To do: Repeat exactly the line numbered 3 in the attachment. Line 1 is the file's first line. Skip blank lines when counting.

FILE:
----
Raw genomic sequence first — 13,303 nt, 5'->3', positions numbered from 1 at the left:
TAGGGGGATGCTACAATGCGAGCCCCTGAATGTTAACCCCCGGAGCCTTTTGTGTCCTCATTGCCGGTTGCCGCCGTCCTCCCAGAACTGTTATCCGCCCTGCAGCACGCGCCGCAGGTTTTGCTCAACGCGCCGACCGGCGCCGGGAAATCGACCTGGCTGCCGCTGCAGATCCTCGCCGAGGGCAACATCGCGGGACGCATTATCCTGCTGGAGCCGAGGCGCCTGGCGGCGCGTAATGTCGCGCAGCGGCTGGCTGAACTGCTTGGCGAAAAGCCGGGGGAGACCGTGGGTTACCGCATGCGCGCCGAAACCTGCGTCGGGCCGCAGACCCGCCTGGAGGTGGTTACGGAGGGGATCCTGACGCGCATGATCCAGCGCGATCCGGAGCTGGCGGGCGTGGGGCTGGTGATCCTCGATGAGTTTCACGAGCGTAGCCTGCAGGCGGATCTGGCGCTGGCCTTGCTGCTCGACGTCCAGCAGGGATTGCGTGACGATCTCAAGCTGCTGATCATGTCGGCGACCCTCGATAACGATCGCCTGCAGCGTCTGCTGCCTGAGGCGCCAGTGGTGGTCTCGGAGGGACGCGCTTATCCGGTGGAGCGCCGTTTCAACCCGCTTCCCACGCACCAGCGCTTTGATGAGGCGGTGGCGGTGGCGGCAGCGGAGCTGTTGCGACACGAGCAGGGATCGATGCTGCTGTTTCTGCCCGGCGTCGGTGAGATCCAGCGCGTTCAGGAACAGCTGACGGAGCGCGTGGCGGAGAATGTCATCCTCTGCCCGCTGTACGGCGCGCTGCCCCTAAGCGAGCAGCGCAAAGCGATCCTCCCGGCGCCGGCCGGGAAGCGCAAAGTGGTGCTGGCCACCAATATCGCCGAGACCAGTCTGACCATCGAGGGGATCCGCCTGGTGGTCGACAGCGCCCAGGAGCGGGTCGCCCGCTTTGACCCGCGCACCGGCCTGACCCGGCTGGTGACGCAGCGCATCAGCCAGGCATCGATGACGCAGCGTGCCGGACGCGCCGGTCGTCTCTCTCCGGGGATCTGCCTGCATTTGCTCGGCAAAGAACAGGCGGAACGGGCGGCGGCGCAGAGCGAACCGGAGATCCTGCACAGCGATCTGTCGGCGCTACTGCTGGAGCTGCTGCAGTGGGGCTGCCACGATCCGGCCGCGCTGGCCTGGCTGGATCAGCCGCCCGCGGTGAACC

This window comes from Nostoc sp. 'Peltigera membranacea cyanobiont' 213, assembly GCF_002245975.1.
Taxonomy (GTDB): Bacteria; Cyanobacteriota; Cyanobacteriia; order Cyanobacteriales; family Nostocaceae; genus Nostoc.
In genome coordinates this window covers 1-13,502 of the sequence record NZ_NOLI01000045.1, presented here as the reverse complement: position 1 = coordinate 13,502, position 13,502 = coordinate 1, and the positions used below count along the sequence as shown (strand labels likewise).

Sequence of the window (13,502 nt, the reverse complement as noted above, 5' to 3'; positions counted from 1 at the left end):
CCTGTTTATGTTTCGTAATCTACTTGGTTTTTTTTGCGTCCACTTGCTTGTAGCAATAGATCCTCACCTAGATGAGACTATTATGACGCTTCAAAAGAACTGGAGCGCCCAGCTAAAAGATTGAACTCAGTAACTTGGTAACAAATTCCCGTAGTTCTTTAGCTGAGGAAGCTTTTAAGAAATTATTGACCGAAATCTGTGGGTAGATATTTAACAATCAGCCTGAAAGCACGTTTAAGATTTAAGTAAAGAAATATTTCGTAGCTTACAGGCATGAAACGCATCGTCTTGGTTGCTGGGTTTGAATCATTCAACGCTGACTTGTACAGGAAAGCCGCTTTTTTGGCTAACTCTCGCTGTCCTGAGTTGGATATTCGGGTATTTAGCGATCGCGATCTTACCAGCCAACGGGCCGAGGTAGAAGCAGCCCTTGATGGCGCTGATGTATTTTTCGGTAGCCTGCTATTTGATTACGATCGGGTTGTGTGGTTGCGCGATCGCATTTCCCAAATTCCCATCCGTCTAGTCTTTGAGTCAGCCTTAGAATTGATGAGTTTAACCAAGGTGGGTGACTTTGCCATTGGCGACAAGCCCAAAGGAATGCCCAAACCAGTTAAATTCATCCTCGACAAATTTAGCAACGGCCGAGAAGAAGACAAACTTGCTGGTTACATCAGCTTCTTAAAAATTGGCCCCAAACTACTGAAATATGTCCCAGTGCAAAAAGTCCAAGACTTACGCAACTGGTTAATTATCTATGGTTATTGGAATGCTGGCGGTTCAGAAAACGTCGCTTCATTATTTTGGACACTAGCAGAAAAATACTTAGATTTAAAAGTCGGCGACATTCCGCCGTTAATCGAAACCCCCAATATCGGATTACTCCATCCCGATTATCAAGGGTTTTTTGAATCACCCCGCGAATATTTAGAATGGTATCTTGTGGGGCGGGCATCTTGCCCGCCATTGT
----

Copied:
This window comes from Nostoc sp. 'Peltigera membranacea cyanobiont' 213, assembly GCF_002245975.1.